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Re: GSoC

On Tue, Sep 11, 2018 at 4:47 PM Deepanshu97 <deepanshu97@protonmail.com> wrote:
Sorry everyone for being this persistent. But want to lay out some pointers to you all.

I see that you will not even speak to me. And you are going a bit far to justify yourself.

1.In addition to you will not survive 2 evaluation. He also said he will not review the code because he feels mental exhaustion/burned out. Leave that task to co-mentor.

I said exactly this:

"@d78ui98 I will wait until the end of the week, before sending the first evaluation, to make sure that you also finish the pending tasks from the past weeks. You also started a week later, so it is Ok to be a bit late.

You are a very nice guy, with a very good attitude, but I am sorry to say that I am not satisfied with your performance so far. Maybe there is nothing that you can do about it (if you are already doing your best, then you cannot do better). Maybe there is something wrong with me. The problem is that I am burned out, my patience has come to an end, and I cannot continue like this anymore.

So, after the first evaluation I will give up checking your commits and trying to correct you. I hope that @akash0x53 will step forward in order to continue mentoring you the way that he thinks is best for achieving the objectives of the project. I may still continue to contribute with requirements and I will check that the objectives are met at the end of the second and third evaluation terms.

I hope this will be the best for everyone."

You know that I said "I am burned out" because you forced me to spend on the project more time that you did,
and this is not right because a mentor is a volunteer, the student is being paid for the task. This was so because you never
tested your code properly, always relying on me to to do the testing for you and to point out the bugs/problems.
Then you expected me to show you the solution because you couldn't do it, and after you did the fix, I had to correct
you several times because you never did it right. Which mentor would have been so patient with you?
It remembers me the saying: "I help you once and you say thank you. The second time you think that I am obliged to help you."

Despite saying that I would give up, I still continued to help you because Akash asked me to continue,
since he could not do it alone.
2. Also he did not test the code. Leave that task to the community(just by dropping mail need help with testing)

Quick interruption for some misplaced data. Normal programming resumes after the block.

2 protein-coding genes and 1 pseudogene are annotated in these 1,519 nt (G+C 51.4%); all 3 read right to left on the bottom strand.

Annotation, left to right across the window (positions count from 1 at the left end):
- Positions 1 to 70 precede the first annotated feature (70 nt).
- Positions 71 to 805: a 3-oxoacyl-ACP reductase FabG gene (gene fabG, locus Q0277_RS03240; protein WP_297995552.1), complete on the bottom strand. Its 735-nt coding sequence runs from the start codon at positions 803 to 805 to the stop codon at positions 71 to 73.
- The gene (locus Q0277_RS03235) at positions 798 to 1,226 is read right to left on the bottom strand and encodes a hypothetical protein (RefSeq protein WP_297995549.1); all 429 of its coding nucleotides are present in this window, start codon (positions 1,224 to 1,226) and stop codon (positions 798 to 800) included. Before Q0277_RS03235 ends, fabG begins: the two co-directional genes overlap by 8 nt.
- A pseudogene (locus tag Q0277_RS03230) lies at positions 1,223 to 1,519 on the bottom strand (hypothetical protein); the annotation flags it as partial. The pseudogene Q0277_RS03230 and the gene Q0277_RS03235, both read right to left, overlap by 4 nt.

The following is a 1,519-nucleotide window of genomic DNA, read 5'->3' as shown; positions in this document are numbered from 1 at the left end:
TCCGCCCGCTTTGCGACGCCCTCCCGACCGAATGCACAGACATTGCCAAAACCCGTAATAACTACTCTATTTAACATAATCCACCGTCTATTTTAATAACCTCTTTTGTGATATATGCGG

Not testing properly and adequately was the reason why you risked to fail on the first evaluation.
I have made it clear and insisted many times that you do it properly, and that this is crucial.
Let me quote two of these messages:

On Jul 8:
"Deepanshu, please finish first: exhaustive testing, identifying problems, and fixing them.
Then continue with auto-vagrant-boxes with packer, and submitting DebianEdu packages.
Next you can work on guest account and autologin.

Only if there is time left, you can start to look at docker-scripts (but I think you may not have time for it this week).

I don't see you report any problems, which means that you have not done any proper testing yet. This task (exhaustive testing) was supposed to be done several weeks ago. I have been asking you repeatedly to do proper testing, but this is the last time that I mention it. If you fail to do it properly until the end of the project, then you are going to fail in the last evaluation, no matter what else you do on the other tasks. Be careful about this."

On Jul 11:
"Deepanshu, let me make my expectations clear for the third period.

Building ltsp-docker is optional. If you have time to start working on it, but cannot finish it, that's OK. If you don't have time to start it at all, no problem. I will still give you a pass.

However the rest of the tasks are required (except those that are marked as optional). In particular, making sure that everything works as expected on all the test cases is a must, is a red line. If you fail to do this properly by the end of the project, you cannot pass the evaluation.

I think there is plenty of time to finish all the remaining tasks, so don't rush, take it easy, do things slowly but do them well."
3. He breaks few rules given the official GSoC guideline.
4. When a student asks for help just say he is busy with vacation and will not be able to test code.
5. Still expect "extremely perfect code" from the student.
6. Then fail in the final evaluation and simply say "try next time try selecting a better mentor". Instead, him being a better one this time.

You did not fail for not doing "extremely perfect code".
You failed for not doing proper testing, finding the problems and reporting them.
I am not including here fixing them, although the fix of most of them was very simple
and you could have done it easily (if something was difficult for you to fix, me
and Akash could have helped you, as always).
Testing, finding problems and reporting them is such an easy task that even a high school
student could have done it, especially since there were clear instructions on how to test,
what were the test cases, etc. But you somehow failed to do it or did not want to do it.
Maybe because you were convinced that testing was my duty not your job.

Have all mentor interact with their students like this?
Can some experienced mentor tell who was wrong?
What should the student do in this case?
Did any other students have experience similar to this?

I don't care about the mud that you through at me, even after helping you so much,
but I care about the opinion of a few people on these lists whom I respect.


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